U should have more pride in itself

In a promotional campaign several years ago, one of the University’s more prominent alumni, Garrison Keillor, called this institution “one of the glories of this state.”
Those eloquent words appeared on everything from magnets and pamphlets to radio commercials. I couldn’t help but chuckle when I first saw the flattering phrase printed on a refrigerator magnet I picked up at the State Fair one year. “One of the glories of this state? Compared to what?” I thought.
That was when I was a freshman at the University. Speaking as a graduate of this “glorious” institution four years later, I can tell you the University is not everything Keillor believes.
Consider the undergraduate atmosphere. The University is often labeled a commuter campus because of the high percentage of students who choose to cut college costs by living at home. This luxury allows many students to work while they take classes part time, postponing graduation.
This year’s incoming freshmen are officially considered the class of 2000. But realistically the newcomers are more likely to graduate between 2001 and 2003. The four-year graduation rate at the University is currently 15 percent, and the average age of a University graduate is around 26.
Is this what makes the University one of the glories of this state?
These statistics remind me of a scene from the movie “Tommy Boy,” a story about a stereotypical seven-year college student. At one point in the movie Tommy Boy (played by Chris Farley) commented to his sarcastic friend Richard (David Spade) that lots of students go to school for seven years. Spade’s response: “Yeah. They’re called doctors.”
But the University is trying its best to limit the number of Tommy Boy students. Last month, University President Nils Hasselmo presented a plan to help boost the University’s embarrassingly low four-year graduation rate.
The plan asks students to sign a form that guarantees they will graduate within four years as long as they register for at least 15 credits per quarter.
Minnesota isn’t the only Big Ten school to offer a graduation guarantee to incoming students. Iowa offers its students a similar option. What does this say about today’s students? Has timely graduation become so rare that a guarantee has to accompany it, like some big sales pitch?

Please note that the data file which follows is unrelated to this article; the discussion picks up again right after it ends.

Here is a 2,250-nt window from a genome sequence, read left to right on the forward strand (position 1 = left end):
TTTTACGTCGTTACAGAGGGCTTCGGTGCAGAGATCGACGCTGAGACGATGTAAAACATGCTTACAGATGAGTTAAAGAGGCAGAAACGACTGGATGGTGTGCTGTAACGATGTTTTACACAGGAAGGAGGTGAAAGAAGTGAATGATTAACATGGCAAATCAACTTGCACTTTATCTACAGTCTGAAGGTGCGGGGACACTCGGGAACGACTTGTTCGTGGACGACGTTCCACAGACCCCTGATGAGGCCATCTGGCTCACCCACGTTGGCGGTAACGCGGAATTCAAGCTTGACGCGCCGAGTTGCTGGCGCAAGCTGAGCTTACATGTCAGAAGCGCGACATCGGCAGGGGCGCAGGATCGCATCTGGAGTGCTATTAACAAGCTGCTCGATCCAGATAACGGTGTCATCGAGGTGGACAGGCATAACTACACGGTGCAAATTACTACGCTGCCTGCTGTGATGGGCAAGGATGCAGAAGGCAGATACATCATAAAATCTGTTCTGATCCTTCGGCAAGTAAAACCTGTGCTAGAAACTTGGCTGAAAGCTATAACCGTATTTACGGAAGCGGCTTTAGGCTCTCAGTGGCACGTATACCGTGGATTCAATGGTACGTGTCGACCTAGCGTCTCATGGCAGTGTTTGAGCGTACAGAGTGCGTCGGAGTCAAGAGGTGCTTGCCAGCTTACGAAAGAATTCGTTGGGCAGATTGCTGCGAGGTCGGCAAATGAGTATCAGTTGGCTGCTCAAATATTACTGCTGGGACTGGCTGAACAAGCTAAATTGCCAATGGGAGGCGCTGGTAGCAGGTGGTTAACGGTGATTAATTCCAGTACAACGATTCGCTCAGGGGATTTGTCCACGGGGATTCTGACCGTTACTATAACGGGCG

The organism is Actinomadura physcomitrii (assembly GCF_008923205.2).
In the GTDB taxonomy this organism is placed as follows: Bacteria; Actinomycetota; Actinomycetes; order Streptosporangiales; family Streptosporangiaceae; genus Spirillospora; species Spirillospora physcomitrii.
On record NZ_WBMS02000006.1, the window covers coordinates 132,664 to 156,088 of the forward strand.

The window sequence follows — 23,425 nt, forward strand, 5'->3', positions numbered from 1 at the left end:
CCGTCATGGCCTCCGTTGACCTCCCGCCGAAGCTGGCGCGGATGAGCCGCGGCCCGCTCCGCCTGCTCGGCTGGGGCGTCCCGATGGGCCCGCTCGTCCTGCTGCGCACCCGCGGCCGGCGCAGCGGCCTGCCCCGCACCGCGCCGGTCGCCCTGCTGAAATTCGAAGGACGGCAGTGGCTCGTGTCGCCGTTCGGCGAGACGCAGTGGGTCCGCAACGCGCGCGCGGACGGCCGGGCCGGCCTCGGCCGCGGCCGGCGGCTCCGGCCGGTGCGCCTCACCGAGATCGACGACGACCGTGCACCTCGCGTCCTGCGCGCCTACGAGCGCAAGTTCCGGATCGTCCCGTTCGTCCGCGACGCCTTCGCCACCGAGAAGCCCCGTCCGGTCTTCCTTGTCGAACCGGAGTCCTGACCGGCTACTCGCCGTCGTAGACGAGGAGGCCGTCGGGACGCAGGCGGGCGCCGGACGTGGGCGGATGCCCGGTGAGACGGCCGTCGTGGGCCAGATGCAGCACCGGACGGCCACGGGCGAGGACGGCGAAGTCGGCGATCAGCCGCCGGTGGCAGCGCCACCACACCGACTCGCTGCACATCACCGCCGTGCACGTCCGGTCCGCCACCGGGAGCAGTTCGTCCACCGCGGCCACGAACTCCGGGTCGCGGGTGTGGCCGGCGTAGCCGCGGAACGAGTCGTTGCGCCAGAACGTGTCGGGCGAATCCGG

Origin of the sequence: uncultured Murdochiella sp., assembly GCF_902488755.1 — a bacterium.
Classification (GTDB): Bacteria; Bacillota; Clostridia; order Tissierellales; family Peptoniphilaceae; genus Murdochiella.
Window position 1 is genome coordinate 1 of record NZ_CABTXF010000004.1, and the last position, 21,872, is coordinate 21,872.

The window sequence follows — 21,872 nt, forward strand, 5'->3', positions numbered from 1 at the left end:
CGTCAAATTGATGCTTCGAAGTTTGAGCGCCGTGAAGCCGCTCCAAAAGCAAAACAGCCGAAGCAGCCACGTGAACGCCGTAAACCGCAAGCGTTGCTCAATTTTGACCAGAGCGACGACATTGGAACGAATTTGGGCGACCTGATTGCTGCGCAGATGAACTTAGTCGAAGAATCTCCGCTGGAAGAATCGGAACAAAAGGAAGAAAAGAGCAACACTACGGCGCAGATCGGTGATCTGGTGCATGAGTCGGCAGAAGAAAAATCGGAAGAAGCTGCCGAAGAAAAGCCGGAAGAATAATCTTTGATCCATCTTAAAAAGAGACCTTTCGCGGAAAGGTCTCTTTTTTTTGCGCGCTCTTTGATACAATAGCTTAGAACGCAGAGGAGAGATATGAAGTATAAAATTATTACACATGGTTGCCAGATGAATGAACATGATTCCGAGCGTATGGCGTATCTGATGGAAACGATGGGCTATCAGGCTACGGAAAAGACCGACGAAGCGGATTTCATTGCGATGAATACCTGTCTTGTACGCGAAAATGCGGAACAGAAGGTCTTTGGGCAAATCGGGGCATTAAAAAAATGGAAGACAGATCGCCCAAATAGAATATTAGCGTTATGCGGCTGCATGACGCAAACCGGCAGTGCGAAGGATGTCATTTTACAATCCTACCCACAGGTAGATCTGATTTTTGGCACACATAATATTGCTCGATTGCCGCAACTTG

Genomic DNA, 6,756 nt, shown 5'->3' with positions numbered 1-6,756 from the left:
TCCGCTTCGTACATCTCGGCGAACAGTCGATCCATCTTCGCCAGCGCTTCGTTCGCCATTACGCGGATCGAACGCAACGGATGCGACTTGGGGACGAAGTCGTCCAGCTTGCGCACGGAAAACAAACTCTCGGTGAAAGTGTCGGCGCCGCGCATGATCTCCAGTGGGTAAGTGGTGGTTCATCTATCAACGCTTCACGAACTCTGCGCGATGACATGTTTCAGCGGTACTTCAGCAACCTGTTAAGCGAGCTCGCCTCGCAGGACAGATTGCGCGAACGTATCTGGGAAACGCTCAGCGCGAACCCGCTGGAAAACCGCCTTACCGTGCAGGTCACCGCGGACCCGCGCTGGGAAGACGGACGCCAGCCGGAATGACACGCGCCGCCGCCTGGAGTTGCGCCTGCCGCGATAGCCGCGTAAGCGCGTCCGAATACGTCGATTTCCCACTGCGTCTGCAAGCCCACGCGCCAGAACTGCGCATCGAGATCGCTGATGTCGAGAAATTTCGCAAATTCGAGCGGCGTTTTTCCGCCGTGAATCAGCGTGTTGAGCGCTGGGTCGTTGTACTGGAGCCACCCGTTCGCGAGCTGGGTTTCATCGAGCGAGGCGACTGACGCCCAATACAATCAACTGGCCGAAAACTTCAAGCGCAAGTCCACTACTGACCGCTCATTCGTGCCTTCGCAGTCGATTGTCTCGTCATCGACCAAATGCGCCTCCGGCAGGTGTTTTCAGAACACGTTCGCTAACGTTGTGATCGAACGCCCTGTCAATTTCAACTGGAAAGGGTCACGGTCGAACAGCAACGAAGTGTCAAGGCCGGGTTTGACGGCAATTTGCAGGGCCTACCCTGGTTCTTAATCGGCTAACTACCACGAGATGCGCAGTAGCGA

When I began my college career at Minnesota this was never an option, and it shouldn’t be. If attending a Big Ten university doesn’t provide students enough motivation to take more than two classes a quarter and graduate within four years, maybe they shouldn’t be here anyway.
If I can do it within four years, I’m sure the majority of this student body can. You don’t need five to seven years of college to have your fun and earn your degree.
Most veterans of this campus have their own pet peeves about the U. For some, it’s that eyesore on the East Bank known as the Weisman Art Museum. For others, it’s those pesky little squirrels who run all over the place. And, still, others complain about a lacking undergraduate atmosphere.
This isn’t to say the University is a bad place. In fact, there are many things that make this college experience worthwhile. So what makes this University one of the glories of this state to me?
Well, it’s the life-long memories I’ll always have when I reflect on my college days. It’s the little things, such as walking on Northrop Mall when the song “Hail Minnesota” reverberated through an empty campus every night at 10 p.m. It’s listening to the preachers every spring, who always provoke students into debate.
But being the sports fanatic that I am, one of my favorite memories will always be the trip my friend and I took to Madison just to watch a basketball game. We sneaked into the Wisconsin Fieldhouse in the dead of winter via some open doors in the connecting football stadium since we couldn’t fork over the $50 ticket price scalpers were requesting.
After finding a couple of vacant seats high in the upper level, we watched the Gophers beat Wisconsin into oblivion. There’s probably not another instance when I felt so attached to this University than during that game.
I don’t know if all my memories make this University worthy of being one of the glories of this state. But one thing is certain about this school: It has provided me many opportunities that I wouldn’t find at many other institutions.
For the past four years, I have had the opportunity to write for this school newspaper, one of the glories of this state in my mind. And as a student, I’ve had access to some of the best learning facilities in the country.
Yet it’s frustrating to see some of the things that have occurred at this school since I’ve been a student. Consider what’s transpired in the last year alone: Hasselmo unsuccessfully attempted to close General College, and the University spent more than $7 million in court and investigative fees during its legal trials against Dr. John Najarian. Najarian, a University surgeon whose name is recognized throughout the United States, was accused of selling the organ transplant drug ALG illegally. After a long and public battle, the University lost.
Like any major college, Minnesota has experienced its share of problems over the years. But comments such as Keillor’s can be misleading, especially to incoming students who know little-to-nothing about this dinosaur of a campus.
Although the University has its own challenges heading into the new century, so does this year’s incoming class. Its challenge is to beat the odds and graduate within four years, not to mention making this University truly one of the glories of this state.
Scott Bradley is a former Daily sports reporter and 1996 University graduate. His first Daily article, a column on orientation, was published in the Daily’s 1992 fall preview issue.